“I wasn’t even sure what Choulos and Belli did, other than some of the things I had read in the press and some of the interesting people I saw around,” Wyle explained. “Because Choulos at that time did far more than just personal-injury work. I learned later that their practice was primarily plaintiff’s work, but they also did a lot of things like copyright work for Alex Haley while he was writing ‘Roots’ and criminal defense and huge divorce cases. So it was all interesting and fascinating, and their lifestyle was really inspirational.”
Taking on ‘bullies’
Over the years, that inspiration transformed as Wyle developed into a skilled and shrewd attorney in his own right. The more he saw insurance companies and big corporations taking advantage of their wealth, victimizing “regular” people and generally skirting the law, the more he was motivated to fight back.
“I’m only 5-foot-5, and there have been a lot of people along the way, kind of bullies, and I’ve always stood up to bullies,” Wyle said. “I absolutely abhor bullying. Oftentimes, I am inspired just because the opposition is trying to push my client around, and I feel somebody needs to stand up for them. Ours is a great system that levels the playing field – the civil justice system is a great way to keep bullies in check. I really don’t like it when insurance companies or manufacturers or the police take advantage of their power, and I like to even the score.”
Wyle did just that for a client whose life basically was destroyed by a fall down a defective staircase. The client was an older woman who worked as a nurse at a psych facility, giving injections to patients. The staircase in question was at her home, and it was literally loose when stepped on, had no handrail and cracked boards, and when the woman fell, she tumbled backwards and shattered her wrist, Wyle said. She had surgery but ended up with a nonunion of the wrist, and it was the hand she used when giving shots at her job. That job had provided her a place to live on the facility, and she also owned a comfort dog that she loved more than anything in her life, Wyle said.
At one point, the dog actually saved her from drowning in her own bathtub. “Because of the broken wrist, she couldn’t pull herself out of the bathtub, and she started slipping down under the water and began to drown,” Wyle said. “Somehow she was able to call the dog and reached her good hand out of the water and grabbed the dog’s collar. The dog pulled her out of the tub and saved her life.”
The injury prevented the woman from performing her job and thus she lost her place to live and eventually had to move in with her son, who suffered from post-traumatic stress disorder from his military service. Worse, she had to give up her dog.
“It was heartbreaking to her,” Wyle said. “Of all the things that happened to her, she really broke down when she had to give up her dog.”
Eventually, the woman became homeless, living in a storage facility. The wrist injury had destroyed her life, Wyle said, and he and his team pursued the case right up to the courthouse steps. The biggest break, he said, was catching the landlord in a lie about the staircase, which had been repaired while the woman was in the hospital. The landlord lied to his insurance company, saying the repaired stairs were how they had always been.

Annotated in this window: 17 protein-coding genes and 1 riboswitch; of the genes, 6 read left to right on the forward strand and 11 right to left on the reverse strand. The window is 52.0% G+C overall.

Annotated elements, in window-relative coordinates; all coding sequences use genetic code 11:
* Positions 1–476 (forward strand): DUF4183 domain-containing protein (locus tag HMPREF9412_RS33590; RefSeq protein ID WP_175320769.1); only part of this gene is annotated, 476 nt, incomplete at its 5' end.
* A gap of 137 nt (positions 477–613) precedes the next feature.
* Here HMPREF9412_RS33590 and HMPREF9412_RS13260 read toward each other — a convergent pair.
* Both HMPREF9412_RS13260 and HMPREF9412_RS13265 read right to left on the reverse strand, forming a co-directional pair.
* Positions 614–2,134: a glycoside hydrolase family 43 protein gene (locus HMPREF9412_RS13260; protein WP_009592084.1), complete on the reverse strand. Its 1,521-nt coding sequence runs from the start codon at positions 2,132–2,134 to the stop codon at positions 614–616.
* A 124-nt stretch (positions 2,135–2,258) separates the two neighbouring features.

“We got a big enough settlement for her that she was able to get her dog back, move to Texas, buy a house and live comfortably,” Wyle said. “She’s in her 70’s now and still has the dog. This lawsuit turned her life around and really saved her. It really tugs at your heartstrings, and you really feel like you’ve done good for the community as well as your client when you make someone accountable.”
Active and human
When he’s not working, Wyle enjoys hiking, running and biking the Marin Headlands. He also loves to travel abroad with his wife and daughter. And recently, Wyle returned to a sport he took up in college: boxing. About five years ago, he joined a boxing gym in Marin City and, along with other members, helped rejuvenate the facility.
“It started off as a very poor gym, but because we have a fantastic coach, some of the more wealthy members have sponsored the coach and the gym, and a new gym has been built,” Wyle explained. “It’s become a really valuable part of the Marin City community. I’m in there two, three times a week boxing with 23-year-old kids and having a great time, learning a lot and keeping in shape. It’s a great sport.”
For young lawyers or law students who aspire to a long and successful career similar to his, Wyle had two words: “Remain human.” Then he elaborated.
“We’re all human beings, so try to have compassion for everyone involved, including the opposition,” he said. “Scorched earth rarely works, and it doesn’t help you be a happier person. It’s OK to be aggressive on your case, and you should be. But with the people you’re working with, it pays off to exercise some human kindness, even toward people you may not have much respect for.”
Meanwhile, Wyle said he will continue his own kindly approach and isn’t even considering retirement.
For better or for worse…
“My wife, when we made our vows, said for better or for worse, but not for lunch,” he said. “I love going to work every day, working with my best friend. It’s much more than a job – it’s real-life stuff. It’s my passion; I like to be the hero, I like to help people, and it’s rewarding emotionally to champion someone’s cause.”
Stephen Ellison is a freelance writer based in San Jose. Contact him at firstname.lastname@example.org.
2023 by the author.